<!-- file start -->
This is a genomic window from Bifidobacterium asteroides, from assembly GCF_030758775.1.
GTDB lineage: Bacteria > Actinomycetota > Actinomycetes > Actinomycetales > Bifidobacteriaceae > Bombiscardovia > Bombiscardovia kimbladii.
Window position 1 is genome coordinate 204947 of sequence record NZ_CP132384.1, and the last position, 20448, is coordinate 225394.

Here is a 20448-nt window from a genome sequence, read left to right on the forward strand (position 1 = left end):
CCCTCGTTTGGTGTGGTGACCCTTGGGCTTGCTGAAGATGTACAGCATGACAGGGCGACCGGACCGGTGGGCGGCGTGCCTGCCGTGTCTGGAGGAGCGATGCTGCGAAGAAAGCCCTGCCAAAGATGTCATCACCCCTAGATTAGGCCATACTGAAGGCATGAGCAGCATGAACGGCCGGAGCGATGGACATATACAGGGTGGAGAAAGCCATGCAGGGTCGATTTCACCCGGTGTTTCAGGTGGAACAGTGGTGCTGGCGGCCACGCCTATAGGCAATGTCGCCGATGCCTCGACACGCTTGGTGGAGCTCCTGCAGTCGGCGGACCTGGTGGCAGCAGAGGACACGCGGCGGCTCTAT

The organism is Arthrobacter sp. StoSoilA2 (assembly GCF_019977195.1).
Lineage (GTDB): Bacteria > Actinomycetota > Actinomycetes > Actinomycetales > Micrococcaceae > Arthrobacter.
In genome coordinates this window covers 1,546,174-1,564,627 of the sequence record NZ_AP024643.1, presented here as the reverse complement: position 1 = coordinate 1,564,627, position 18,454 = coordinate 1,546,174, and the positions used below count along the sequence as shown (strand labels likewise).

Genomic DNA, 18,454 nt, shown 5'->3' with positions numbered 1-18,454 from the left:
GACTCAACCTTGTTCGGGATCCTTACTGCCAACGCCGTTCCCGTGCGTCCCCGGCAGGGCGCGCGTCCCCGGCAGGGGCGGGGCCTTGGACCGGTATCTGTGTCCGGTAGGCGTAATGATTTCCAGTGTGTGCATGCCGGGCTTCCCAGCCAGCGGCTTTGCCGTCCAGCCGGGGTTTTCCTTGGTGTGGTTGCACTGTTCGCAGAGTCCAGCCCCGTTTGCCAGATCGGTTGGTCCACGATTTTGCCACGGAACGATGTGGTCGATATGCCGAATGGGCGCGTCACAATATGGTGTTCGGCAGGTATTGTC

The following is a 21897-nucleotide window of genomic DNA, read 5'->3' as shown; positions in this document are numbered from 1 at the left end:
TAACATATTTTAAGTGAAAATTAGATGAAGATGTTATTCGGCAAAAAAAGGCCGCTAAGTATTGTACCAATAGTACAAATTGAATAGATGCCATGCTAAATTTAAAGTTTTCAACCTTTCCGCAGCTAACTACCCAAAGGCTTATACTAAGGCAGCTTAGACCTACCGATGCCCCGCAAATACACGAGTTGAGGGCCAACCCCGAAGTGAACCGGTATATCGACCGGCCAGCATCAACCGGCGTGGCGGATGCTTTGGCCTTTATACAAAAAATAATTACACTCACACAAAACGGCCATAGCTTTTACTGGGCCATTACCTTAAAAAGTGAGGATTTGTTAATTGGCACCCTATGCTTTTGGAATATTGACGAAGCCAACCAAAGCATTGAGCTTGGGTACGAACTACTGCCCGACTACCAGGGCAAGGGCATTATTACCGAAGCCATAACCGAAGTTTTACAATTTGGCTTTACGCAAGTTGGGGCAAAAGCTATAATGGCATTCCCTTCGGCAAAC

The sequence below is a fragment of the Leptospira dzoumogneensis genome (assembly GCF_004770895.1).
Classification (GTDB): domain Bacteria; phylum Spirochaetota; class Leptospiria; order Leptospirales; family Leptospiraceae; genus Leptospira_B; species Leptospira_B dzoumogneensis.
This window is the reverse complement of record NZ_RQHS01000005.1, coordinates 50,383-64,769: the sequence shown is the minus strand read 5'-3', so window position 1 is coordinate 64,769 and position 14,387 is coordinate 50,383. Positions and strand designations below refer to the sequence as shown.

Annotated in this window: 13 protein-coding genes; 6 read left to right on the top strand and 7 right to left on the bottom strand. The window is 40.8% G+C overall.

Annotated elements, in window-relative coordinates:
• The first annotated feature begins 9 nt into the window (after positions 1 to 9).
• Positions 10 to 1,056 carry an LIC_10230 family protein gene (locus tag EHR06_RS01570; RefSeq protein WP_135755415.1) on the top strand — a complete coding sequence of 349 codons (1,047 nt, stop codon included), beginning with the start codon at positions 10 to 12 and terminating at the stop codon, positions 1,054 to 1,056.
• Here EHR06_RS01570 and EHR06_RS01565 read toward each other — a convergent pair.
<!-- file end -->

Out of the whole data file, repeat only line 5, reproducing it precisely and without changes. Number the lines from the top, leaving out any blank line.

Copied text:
CCCTCGTTTGGTGTGGTGACCCTTGGGCTTGCTGAAGATGTACAGCATGACAGGGCGACCGGACCGGTGGGCGGCGTGCCTGCCGTGTCTGGAGGAGCGATGCTGCGAAGAAAGCCCTGCCAAAGATGTCATCACCCCTAGATTAGGCCATACTGAAGGCATGAGCAGCATGAACGGCCGGAGCGATGGACATATACAGGGTGGAGAAAGCCATGCAGGGTCGATTTCACCCGGTGTTTCAGGTGGAACAGTGGTGCTGGCGGCCACGCCTATAGGCAATGTCGCCGATGCCTCGACACGCTTGGTGGAGCTCCTGCAGTCGGCGGACCTGGTGGCAGCAGAGGACACGCGGCGGCTCTAT